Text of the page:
Embassy briefing denied as row simmers
ANKARA - Hürriyet Daily News
Deniz Baykal (C), former leader of the main oppostion Republican People’s Party, speaks to reporters in Parliament following his party’s group meeting.Turkish police denied yesterday they had ever briefed the American Embassy in Ankara about the high-profile Ergenekon investigation amid a simmering controversy over the alleged meeting reported in leaked U.S. cables.
“The allegations made in news reports are absolutely untrue. The Turkish police have never been to any country’s embassy and given them a briefing,” the security department said in a statement.
According to U.S. cables made public by WikiLeaks, Turkish police briefed the United States Embassy in Ankara on the Ergenekon probe at least on two occasions in 2008 and in 2009 in an apparent bid to enlist Washington’s support for the controversial probe.
At the first gathering, the briefers reportedly told the Americans that police obtained as part of the investigation evidence of a bribe paid to then main opposition leader Deniz Baykal as well as photosrelating to the sexual activities of former Chief of General Staff Yaşar Büyükanıt’s daughter.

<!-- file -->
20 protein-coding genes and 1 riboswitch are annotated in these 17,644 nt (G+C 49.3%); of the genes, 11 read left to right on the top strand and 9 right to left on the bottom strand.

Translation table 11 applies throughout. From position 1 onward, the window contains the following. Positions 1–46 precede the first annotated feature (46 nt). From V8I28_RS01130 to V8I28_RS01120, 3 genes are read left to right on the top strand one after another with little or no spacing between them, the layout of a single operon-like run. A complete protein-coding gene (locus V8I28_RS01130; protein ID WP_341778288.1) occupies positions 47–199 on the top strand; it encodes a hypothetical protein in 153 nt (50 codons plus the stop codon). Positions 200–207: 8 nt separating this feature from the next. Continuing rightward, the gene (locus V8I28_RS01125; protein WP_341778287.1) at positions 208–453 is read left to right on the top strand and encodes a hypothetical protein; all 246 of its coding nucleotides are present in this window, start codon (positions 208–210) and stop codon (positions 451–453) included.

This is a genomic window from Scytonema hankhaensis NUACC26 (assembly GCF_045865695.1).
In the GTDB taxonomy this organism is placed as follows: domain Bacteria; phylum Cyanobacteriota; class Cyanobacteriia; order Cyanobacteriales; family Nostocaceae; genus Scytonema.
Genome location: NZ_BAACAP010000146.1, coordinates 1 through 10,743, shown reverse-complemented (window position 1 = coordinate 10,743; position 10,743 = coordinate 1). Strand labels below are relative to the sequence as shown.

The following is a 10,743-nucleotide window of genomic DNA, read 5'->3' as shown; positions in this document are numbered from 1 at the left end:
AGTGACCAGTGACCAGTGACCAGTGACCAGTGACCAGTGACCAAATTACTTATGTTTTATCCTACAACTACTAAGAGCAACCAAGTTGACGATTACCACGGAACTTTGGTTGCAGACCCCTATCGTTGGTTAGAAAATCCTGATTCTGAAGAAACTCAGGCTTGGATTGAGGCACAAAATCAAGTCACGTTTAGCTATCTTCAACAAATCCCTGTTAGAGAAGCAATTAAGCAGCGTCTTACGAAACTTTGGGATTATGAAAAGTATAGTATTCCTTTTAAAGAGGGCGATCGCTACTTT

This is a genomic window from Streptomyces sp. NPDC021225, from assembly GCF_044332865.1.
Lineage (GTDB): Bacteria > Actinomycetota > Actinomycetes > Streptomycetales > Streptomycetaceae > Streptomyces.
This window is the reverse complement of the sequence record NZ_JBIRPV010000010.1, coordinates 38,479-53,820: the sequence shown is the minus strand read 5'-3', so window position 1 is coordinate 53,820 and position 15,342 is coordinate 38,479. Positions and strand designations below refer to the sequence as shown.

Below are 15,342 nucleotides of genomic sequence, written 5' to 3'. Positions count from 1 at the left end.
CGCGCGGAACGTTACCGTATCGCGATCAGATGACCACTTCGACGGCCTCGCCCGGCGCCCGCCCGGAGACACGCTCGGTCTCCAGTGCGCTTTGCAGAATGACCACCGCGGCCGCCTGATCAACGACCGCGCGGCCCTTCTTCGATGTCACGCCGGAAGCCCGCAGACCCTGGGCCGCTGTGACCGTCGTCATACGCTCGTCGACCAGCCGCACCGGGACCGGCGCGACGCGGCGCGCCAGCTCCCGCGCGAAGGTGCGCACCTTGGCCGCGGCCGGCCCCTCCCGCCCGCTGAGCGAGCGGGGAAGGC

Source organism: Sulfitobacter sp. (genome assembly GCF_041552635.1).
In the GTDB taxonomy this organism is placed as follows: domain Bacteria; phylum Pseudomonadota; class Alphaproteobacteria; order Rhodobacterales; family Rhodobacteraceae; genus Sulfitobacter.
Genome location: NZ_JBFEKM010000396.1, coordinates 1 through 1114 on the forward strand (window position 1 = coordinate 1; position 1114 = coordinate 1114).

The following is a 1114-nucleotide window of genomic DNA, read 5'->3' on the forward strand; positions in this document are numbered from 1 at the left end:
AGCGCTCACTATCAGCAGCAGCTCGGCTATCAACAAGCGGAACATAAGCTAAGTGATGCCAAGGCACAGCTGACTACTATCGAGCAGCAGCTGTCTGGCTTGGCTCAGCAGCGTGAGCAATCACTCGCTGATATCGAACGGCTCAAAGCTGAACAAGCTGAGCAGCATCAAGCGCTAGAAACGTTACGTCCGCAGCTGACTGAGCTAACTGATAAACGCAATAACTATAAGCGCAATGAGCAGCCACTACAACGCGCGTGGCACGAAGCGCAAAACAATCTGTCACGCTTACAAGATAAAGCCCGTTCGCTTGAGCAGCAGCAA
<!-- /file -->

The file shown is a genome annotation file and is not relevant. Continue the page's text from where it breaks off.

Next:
Deputy Prime Minister Beşir Atalay, interior minister at the time, also denied any knowledge of the briefing. “That’s the first time I hear about it,” he told reporters.
Oğuz Kağan Köksal, chief of the Turkish police at the time and now a ruling Justice and Development Party (AKP) deputy, also denied the allegations and said such a briefing never happened during his term.
Baykal, for his part, said the bribery allegations were false and baseless, insisting the government “cannot get away with a simple denial.”
“Probably the U.S. Embassy will say something. I don’t give any chance that embassy officials made up a briefing and sent fabrications to their ministry,” he said.
Baykal has threatened to sue the prime minister and the interior minister if they fail to make a satisfactory explanation on the issue.